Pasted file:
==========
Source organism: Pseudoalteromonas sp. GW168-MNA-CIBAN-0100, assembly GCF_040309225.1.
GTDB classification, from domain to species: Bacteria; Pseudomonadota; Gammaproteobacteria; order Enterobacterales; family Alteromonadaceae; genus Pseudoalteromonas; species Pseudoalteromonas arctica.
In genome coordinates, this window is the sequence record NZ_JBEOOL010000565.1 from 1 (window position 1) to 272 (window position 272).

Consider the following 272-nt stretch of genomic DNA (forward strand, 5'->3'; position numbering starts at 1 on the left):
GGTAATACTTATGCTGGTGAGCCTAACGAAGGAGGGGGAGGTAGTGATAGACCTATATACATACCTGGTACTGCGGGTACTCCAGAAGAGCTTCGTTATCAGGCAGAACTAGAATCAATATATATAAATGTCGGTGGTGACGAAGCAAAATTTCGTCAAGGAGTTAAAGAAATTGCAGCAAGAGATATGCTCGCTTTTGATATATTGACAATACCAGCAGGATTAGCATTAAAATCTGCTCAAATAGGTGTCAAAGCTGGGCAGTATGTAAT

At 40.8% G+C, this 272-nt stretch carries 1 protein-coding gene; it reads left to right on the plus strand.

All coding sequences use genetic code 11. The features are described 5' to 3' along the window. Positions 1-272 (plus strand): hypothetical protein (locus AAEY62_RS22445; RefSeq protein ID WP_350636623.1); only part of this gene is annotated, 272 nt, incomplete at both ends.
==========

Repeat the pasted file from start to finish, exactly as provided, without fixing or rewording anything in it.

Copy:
Source organism: Pseudoalteromonas sp. GW168-MNA-CIBAN-0100, assembly GCF_040309225.1.
GTDB classification, from domain to species: Bacteria; Pseudomonadota; Gammaproteobacteria; order Enterobacterales; family Alteromonadaceae; genus Pseudoalteromonas; species Pseudoalteromonas arctica.
In genome coordinates, this window is the sequence record NZ_JBEOOL010000565.1 from 1 (window position 1) to 272 (window position 272).

Consider the following 272-nt stretch of genomic DNA (forward strand, 5'->3'; position numbering starts at 1 on the left):
GGTAATACTTATGCTGGTGAGCCTAACGAAGGAGGGGGAGGTAGTGATAGACCTATATACATACCTGGTACTGCGGGTACTCCAGAAGAGCTTCGTTATCAGGCAGAACTAGAATCAATATATATAAATGTCGGTGGTGACGAAGCAAAATTTCGTCAAGGAGTTAAAGAAATTGCAGCAAGAGATATGCTCGCTTTTGATATATTGACAATACCAGCAGGATTAGCATTAAAATCTGCTCAAATAGGTGTCAAAGCTGGGCAGTATGTAAT

At 40.8% G+C, this 272-nt stretch carries 1 protein-coding gene; it reads left to right on the plus strand.

All coding sequences use genetic code 11. The features are described 5' to 3' along the window. Positions 1-272 (plus strand): hypothetical protein (locus AAEY62_RS22445; RefSeq protein ID WP_350636623.1); only part of this gene is annotated, 272 nt, incomplete at both ends.